A Systemic Helplessness
Prior to Zygmunt Bauman’s lecture, the event commemorating the 150th anniversary of German Social Democracy, described in part 1, members of the National Rebirth of Poland had summoned each other via Facebook in order to stage its disruption and formulated negative judgments concerning Zygmunt Bauman’s past. Informed about the imminent danger, Leszek Miller, former prime minister and the chairman of the Polish Social Democratic Party, sent a letter to the Minister of Interior Affairs, Bartłomiej Sienkiewicz, requesting the protection of the event. The German ambassador to Poland, in an analogous move intervened at the Foreign Ministry. Consequentially, the event was secured by the police, and Bauman and his companion were assigned personal bodyguards at the University’s expense.
Shortly before the meeting, the police officer in charge of the action at the University of Wrocław said that he was obliged to stay within the limits of law and that accordingly, he could not intervene unless there was an immediate danger to life, health and property. To the argument that people who came to the lecture with an evident and announced intention to disrupt it are about to violate academic customs and rules of scholarly debate, he responded that the law does not protect these values. One of the main sources of the audacity of the Polish xenophobic groupings is the helplessness of law and of its execution. Polish law protects all sorts of irrational beliefs and religious feelings, which incidentally are in Poland extremely easily hurt, but it does not protect the principles of free scholarly discourse.
Radicalism at the Academia
After the disruption of Bauman’s lecture, some commentators said that xenophobic graduates of the academies of hatred have now decided to enter the universities. Disruptions of the lectures of the philosophy professor Magdalena Środa and editor Adam Michnik have been invoked in support of such opinions. Attempting to restore some symmetry into the debate, Ryszard Legutko, a professor of philosophy and a current member of the European Parliament, has recalled an event at the University of Warsaw in which he took part together with Norman Podhoretz. It was disrupted by a leftist group, and the police intervened there as well. One may also add that several years back the philosopher Peter Singer from Princeton University was prevented by Catholic activists from speaking at an ethical congress in Warsaw, because of his stance on euthanasia. Desiderio Navarro, a Cuban intellectual, publisher and translator of Polish literature into Spanish, recently fell a victim of a racist attack in Kraków; no such thing happened to him during his frequent visits to Poland over the past 35 years.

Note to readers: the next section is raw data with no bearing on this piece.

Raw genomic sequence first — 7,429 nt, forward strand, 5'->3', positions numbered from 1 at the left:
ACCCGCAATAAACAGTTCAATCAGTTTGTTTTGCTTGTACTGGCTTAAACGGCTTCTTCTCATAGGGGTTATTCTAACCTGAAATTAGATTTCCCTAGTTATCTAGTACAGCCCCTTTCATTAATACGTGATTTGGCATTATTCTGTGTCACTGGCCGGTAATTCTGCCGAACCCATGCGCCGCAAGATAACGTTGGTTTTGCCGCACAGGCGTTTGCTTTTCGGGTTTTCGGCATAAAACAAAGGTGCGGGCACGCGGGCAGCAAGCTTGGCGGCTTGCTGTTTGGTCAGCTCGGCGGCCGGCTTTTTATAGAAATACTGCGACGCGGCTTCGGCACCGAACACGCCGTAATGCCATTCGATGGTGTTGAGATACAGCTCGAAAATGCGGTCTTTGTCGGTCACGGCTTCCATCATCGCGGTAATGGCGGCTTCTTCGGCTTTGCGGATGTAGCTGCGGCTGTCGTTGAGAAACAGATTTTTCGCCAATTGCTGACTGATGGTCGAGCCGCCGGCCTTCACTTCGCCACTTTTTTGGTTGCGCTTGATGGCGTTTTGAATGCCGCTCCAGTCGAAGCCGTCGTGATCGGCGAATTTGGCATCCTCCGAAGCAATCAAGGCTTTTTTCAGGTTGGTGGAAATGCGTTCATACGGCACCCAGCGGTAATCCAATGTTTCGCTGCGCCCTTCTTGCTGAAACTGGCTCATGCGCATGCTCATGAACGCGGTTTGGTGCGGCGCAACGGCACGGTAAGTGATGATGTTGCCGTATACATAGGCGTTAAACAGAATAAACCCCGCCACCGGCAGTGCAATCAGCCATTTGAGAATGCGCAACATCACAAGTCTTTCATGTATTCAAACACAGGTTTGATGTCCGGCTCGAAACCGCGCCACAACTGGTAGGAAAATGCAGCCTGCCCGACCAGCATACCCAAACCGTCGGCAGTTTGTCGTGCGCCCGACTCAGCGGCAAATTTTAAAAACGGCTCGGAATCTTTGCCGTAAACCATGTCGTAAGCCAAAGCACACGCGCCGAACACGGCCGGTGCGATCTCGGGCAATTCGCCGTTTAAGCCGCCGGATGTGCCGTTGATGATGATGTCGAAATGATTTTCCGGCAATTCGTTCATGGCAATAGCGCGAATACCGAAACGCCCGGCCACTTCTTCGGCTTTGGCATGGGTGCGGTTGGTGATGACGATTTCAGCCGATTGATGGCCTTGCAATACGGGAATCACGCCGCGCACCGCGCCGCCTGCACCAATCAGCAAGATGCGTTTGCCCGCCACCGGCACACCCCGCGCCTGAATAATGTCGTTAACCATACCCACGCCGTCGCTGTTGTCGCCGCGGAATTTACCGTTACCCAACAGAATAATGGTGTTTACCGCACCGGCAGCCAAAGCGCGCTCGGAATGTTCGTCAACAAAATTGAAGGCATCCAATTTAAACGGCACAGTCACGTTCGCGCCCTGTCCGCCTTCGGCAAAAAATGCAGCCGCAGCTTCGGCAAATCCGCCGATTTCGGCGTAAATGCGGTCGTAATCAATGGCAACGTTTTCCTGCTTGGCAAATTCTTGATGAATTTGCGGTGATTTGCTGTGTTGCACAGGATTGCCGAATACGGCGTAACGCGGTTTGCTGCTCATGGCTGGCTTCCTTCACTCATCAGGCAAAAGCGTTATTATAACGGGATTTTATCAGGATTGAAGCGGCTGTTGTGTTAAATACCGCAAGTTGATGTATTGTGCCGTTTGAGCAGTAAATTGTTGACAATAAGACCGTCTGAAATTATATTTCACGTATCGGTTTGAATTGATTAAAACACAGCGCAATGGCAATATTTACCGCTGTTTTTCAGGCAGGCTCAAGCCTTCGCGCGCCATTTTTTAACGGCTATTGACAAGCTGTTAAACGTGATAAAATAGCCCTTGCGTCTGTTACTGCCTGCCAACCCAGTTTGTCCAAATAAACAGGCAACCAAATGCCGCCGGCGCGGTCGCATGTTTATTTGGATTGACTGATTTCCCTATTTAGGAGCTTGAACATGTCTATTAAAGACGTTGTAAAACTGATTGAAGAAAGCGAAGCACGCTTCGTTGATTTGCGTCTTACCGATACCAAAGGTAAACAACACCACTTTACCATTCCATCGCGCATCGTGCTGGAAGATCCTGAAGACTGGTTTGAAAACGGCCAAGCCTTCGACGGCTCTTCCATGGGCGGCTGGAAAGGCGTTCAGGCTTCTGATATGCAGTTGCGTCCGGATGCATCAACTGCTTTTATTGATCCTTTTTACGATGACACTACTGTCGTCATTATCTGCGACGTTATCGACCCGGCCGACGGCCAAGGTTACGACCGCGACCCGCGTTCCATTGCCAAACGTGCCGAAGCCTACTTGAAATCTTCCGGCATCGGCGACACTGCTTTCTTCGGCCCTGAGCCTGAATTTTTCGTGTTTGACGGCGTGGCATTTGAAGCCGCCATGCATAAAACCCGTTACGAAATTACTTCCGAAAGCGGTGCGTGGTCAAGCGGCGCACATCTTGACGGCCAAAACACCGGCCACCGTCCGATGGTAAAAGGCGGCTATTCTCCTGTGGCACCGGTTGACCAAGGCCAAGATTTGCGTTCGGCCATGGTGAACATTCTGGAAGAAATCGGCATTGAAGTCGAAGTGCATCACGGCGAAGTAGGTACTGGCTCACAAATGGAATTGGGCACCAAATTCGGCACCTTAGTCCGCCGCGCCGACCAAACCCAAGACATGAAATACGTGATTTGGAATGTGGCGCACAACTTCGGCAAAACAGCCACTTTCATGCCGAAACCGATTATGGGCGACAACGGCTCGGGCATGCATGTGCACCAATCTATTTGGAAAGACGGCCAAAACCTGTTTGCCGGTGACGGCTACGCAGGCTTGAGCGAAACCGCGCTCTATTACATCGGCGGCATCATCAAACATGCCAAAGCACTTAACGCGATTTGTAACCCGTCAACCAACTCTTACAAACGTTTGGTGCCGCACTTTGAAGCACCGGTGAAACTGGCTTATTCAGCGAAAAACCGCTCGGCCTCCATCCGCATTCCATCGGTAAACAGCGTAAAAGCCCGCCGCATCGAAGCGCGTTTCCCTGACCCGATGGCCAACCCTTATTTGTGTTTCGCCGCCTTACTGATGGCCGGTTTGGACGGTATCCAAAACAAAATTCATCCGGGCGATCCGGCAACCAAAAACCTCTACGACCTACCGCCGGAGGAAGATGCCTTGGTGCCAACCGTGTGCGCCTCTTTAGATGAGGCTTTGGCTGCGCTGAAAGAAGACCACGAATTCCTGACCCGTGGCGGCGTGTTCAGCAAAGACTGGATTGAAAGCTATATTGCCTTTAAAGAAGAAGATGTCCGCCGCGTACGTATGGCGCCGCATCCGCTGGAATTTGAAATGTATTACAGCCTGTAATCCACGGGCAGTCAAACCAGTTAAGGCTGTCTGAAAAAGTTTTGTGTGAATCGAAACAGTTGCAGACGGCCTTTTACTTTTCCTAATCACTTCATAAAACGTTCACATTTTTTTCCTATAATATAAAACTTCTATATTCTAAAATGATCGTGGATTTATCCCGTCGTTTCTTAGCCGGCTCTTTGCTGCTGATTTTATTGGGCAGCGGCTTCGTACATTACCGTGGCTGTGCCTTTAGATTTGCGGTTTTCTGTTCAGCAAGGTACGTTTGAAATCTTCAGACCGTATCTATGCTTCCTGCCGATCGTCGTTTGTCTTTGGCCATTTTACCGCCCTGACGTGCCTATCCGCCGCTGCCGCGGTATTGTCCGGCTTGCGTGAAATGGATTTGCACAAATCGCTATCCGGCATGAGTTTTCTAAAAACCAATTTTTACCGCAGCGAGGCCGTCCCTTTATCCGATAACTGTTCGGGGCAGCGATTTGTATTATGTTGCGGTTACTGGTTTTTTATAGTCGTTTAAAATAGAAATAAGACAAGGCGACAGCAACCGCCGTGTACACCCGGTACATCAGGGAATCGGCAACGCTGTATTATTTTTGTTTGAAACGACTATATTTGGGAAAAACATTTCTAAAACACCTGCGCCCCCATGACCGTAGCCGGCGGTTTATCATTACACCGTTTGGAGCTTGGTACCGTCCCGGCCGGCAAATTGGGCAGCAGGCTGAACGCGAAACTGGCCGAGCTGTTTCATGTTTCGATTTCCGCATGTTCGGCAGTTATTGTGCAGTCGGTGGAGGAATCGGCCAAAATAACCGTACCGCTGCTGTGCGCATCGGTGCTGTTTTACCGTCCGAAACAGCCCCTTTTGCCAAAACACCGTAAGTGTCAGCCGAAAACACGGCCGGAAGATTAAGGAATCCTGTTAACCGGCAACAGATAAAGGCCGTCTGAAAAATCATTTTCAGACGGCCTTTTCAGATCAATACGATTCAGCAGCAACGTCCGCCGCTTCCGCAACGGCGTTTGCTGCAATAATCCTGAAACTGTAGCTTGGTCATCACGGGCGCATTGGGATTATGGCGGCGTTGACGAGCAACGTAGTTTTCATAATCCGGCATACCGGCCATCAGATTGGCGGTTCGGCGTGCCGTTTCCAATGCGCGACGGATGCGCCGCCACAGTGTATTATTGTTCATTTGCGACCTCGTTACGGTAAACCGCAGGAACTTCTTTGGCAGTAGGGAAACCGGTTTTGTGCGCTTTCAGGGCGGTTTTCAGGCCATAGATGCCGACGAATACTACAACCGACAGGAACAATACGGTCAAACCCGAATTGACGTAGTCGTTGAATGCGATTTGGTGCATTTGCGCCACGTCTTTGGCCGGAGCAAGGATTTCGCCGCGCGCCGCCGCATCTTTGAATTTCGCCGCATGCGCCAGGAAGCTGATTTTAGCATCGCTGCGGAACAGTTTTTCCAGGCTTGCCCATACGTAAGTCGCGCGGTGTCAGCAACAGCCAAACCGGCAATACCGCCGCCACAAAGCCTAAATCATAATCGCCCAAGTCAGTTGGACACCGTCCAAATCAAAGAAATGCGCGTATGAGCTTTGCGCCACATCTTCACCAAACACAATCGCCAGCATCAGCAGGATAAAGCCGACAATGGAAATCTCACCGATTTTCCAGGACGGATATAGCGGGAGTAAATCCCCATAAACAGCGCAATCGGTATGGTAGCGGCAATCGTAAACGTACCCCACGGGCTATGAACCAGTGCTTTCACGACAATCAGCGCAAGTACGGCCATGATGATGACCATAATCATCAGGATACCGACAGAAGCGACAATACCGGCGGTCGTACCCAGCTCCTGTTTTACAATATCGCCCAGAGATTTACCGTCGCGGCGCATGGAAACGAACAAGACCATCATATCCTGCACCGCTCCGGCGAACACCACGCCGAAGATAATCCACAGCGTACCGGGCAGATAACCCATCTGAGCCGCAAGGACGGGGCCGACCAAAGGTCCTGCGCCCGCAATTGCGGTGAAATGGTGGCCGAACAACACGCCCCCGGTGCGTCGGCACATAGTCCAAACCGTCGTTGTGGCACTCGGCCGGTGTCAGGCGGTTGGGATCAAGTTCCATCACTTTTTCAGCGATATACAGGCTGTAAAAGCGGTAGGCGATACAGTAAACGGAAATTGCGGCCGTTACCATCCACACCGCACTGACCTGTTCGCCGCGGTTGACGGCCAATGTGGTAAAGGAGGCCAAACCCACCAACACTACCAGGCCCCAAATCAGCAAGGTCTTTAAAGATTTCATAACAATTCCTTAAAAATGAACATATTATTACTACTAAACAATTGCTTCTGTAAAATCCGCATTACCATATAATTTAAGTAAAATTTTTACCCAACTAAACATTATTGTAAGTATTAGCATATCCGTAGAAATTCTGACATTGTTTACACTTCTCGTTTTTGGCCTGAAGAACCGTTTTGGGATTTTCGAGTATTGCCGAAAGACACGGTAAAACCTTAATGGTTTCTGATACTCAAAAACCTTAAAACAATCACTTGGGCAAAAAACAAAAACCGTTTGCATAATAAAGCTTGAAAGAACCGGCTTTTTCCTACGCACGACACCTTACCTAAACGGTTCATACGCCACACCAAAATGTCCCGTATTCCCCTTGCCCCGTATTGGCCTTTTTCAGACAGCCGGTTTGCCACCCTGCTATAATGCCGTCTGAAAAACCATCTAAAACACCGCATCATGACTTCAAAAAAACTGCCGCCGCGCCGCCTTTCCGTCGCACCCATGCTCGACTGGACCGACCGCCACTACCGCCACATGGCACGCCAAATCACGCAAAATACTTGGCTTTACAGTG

The opinion that nationalist xenophobia is only beginning to enter the universities is misleading. If any ideology is nowadays prominent at the otherwise de-politicised academies, it is the xenophobic. In fact, it has been present at Polish universities for a very long time now, and seems to be quite at home there.
Shortly after the disruption Bauman’s lecture, a professor of the University of Wrocław, a representative of the xenophobic, spoke, symbolically, under the monument of the king of Poland, Bolesław Chrobry, Bolesław The Great, 967-1025, the first crowned king of Poland, who waged successful wars against Germany and Russia. The professor described the organizers of Bauman’s lecture as neo-Stalinists [which would include Chmielewski, J.G.] and accordingly called for the de-Stalinisation of the University. Two weeks after the disturbance, this call, eagerly seized on by the NOP, became a pretext and a slogan of a yet another of its demonstration in the public space of Wrocław. The NOP, now charged with a great momentum after its repeated “successes,” and staged it, once again, with impunity.
The call to de-Stalinise the University of Wrocław, formulated by this particular professor, was ironic. First, because he is a convert, having been a member of the Polish communist party who changed his denomination into “nationalist” and is now apparently seeking a place on an electoral list of PiS (the Law and Justice Party, and second, because there are no Stalinists at the university anymore. Most have died out, while those who somehow managed to survive, like this particular professor, changed their views radically because some time ago Stalinism ceased to be profitable. They have adopted the xenophobic outlook as nowadays it has become profitable.